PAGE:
Anti-malarial drugs are being used inappropriately for sick children in Zambia with fevers and difficulty breathing – a problem that can be addressed by arming community health workers with a simple rapid-diagnostic test and a supply of antibiotics, a study led by a team of Boston University School of Public Health [BUSPH] researchers has found.

In the study, published online Sept. 21 in PLoS Medicine, the research team from the Center for Global Health and Development at BUSPH addressed the widespread practice of treating children with fevers with anti-malarial drugs, rather than screening them first for malaria or pneumonia -- the two leading causes of death among children under age 5 in sub-Saharan Africa.

The researchers found that allowing community health workers to use a diagnostic test for malaria, before prescribing treatment, "resulted in a significant increase in the proportion of appropriately timed antibiotic treatments for non-severe pneumonia, and in a significant decrease in inappropriate use of anti-malarials."

The health workers were trained to give amoxicillin to children with suspected pneumonia.

Traditionally in Zambia, as in other parts of sub-Sahara Africa, most children who are brought to health personnel with fevers are treated with anti-malarials, and those with suspected pneumonia are referred to health facilities. That practice leads to the overuse of artemisinin–based anti-malarial drugs, while also delaying care for children suffering from pneumonia, some who live far from the nearest health facility. In addition, public health experts worry that overprescribing of artemisinin-based drugs could lead to widespread resistance to the medications.

"Pneumonia and malaria, two of the leading causes of morbidity and mortality among children under five in Zambia, often have overlapping clinical manifestations," the authors said. "This study has demonstrated the feasibility and effectiveness of using [community health workers] to provide integrated management of pneumonia and malaria at the community level."

The research team, led by Kojo Yeboah-Antwi, assistant professor of international health at BUSPH, studied treatment outcomes for more than 3,000 children, ages 6 months to 5 years, who presented with fevers, and in some cases fast respiratory rates, at community health posts. The children were randomized into two groups -- an intervention group, in which health workers used the rapid diagnostic tests and doses of amoxicillin; and a control group, in which the workers gave children anti-malarial drugs or referred those with suspected pneumonia to health facilities, in accordance with Zambian Ministry of Health policy.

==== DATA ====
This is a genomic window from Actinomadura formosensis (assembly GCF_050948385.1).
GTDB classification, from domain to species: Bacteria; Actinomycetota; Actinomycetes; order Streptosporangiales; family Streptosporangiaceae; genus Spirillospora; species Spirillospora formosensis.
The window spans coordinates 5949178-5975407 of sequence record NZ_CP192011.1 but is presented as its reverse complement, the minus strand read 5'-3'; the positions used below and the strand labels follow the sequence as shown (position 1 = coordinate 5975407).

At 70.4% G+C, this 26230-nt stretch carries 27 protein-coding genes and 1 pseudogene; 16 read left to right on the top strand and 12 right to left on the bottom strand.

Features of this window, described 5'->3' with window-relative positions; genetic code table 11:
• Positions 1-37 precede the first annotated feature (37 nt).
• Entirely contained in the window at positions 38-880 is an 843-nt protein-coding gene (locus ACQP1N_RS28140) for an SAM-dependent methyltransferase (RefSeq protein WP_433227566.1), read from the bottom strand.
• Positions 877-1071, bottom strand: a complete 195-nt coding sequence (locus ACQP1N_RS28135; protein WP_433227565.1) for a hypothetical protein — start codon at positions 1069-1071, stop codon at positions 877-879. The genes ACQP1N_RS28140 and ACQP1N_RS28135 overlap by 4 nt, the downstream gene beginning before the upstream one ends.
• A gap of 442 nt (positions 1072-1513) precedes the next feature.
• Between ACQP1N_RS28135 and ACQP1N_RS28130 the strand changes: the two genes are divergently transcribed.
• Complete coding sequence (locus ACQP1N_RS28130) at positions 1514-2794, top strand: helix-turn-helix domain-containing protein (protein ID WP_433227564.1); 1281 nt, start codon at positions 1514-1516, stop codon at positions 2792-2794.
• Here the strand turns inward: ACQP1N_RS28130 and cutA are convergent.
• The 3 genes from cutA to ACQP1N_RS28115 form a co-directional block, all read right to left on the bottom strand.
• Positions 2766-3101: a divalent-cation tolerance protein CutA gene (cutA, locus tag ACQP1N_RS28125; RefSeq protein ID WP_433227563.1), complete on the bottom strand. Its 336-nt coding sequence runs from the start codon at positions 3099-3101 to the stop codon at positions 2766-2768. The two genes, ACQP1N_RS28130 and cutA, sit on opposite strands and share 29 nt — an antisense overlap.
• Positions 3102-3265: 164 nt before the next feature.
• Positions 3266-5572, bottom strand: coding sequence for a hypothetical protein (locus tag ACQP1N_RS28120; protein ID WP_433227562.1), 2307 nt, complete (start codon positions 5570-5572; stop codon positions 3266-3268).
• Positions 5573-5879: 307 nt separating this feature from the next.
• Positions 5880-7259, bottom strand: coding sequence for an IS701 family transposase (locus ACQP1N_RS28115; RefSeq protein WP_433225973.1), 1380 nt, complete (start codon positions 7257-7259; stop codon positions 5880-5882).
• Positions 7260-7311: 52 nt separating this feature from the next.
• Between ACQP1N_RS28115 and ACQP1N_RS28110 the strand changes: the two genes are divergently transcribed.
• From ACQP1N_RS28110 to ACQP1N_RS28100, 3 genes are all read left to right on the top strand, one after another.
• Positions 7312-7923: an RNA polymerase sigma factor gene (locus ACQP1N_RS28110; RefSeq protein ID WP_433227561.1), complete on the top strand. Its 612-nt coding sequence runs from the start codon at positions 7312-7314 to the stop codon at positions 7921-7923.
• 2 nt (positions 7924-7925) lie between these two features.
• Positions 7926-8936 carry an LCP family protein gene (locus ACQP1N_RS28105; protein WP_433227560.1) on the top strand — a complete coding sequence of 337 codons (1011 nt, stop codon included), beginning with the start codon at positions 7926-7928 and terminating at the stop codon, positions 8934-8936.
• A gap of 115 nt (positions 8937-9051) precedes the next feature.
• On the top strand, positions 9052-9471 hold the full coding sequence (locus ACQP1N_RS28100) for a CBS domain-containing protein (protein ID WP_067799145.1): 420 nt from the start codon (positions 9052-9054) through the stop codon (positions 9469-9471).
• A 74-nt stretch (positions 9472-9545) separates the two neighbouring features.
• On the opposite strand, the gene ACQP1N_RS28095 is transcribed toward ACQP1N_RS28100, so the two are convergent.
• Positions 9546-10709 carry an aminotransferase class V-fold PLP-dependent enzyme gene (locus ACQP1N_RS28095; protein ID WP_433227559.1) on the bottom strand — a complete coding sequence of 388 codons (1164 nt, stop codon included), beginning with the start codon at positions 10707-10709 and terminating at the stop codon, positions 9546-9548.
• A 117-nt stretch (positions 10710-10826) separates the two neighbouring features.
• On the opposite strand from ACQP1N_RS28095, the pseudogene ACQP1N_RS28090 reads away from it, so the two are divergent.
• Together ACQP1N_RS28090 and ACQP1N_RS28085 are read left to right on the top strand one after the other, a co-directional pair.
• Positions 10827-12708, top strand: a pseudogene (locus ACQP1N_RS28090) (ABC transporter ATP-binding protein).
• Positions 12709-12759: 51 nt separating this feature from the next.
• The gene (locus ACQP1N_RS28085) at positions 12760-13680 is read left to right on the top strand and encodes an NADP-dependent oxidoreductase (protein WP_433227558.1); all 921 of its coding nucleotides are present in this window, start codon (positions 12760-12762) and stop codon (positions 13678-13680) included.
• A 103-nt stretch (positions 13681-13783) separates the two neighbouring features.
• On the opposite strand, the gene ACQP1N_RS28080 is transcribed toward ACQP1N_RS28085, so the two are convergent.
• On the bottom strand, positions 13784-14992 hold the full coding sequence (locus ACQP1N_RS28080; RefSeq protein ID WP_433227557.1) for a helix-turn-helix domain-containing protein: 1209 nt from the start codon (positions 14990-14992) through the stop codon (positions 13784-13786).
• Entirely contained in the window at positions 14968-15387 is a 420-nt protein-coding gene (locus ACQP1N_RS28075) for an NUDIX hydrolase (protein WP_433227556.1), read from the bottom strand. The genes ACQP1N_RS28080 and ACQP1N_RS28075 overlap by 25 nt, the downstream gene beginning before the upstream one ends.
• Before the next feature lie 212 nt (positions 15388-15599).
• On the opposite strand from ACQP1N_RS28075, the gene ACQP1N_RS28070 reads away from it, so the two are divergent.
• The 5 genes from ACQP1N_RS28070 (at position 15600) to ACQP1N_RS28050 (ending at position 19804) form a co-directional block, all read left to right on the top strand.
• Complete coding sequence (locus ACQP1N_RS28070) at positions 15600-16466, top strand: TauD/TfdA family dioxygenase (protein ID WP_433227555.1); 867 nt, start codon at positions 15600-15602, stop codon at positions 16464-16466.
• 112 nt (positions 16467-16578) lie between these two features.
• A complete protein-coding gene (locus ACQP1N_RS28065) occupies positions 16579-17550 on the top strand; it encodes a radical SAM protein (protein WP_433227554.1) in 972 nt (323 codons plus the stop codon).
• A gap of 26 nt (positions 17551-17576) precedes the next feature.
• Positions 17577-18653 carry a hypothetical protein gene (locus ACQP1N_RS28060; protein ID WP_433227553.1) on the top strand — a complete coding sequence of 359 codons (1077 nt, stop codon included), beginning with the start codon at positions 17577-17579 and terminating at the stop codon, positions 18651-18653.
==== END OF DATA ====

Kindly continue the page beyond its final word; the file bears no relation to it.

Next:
The study found no significant difference in the overall treatment failure rates for children in the two groups. But it did find that the proportion of children who were given anti-malarial drugs was much higher in the control group than in the intervention group -- 99.1 percent, vs. 27.5 percent – suggesting that many of the children in the control group who were given such drugs did not need them.

Similarly, 68 percent of children in the intervention group who were classified as having pneumonia received early and appropriate treatment with antibiotics, compared to just 13 percent in the control group. That five-fold increase in the timely treatment of pneumonia was easily achieved by the trained community workers, the researchers said.

The study noted that more than 20 percent of children in the control group who were referred to health centers for suspected pneumonia did not comply with the referral.

"Providing [community health workers] with the means to treat malaria, but not pneumonia, increases the risk of treatment delay and progression to more severe disease for children with pneumonia," the researchers said.

They said the study's findings bolster the idea that community health workers in rural, remote areas can and should be trained to diagnose and treat common childhood illnesses.

"The integrated management of common childhood illnesses by community health workers is an important component of strengthening health systems in countries in sub-Saharan Africa that will help these countries attain an important Millenium Development goal – a reduction of child mortality by two-thirds by 2015," relative to 1990 levels, said Dr. David Hamer, a co-author of the study and professor of international health at the Center for Global Health and Development.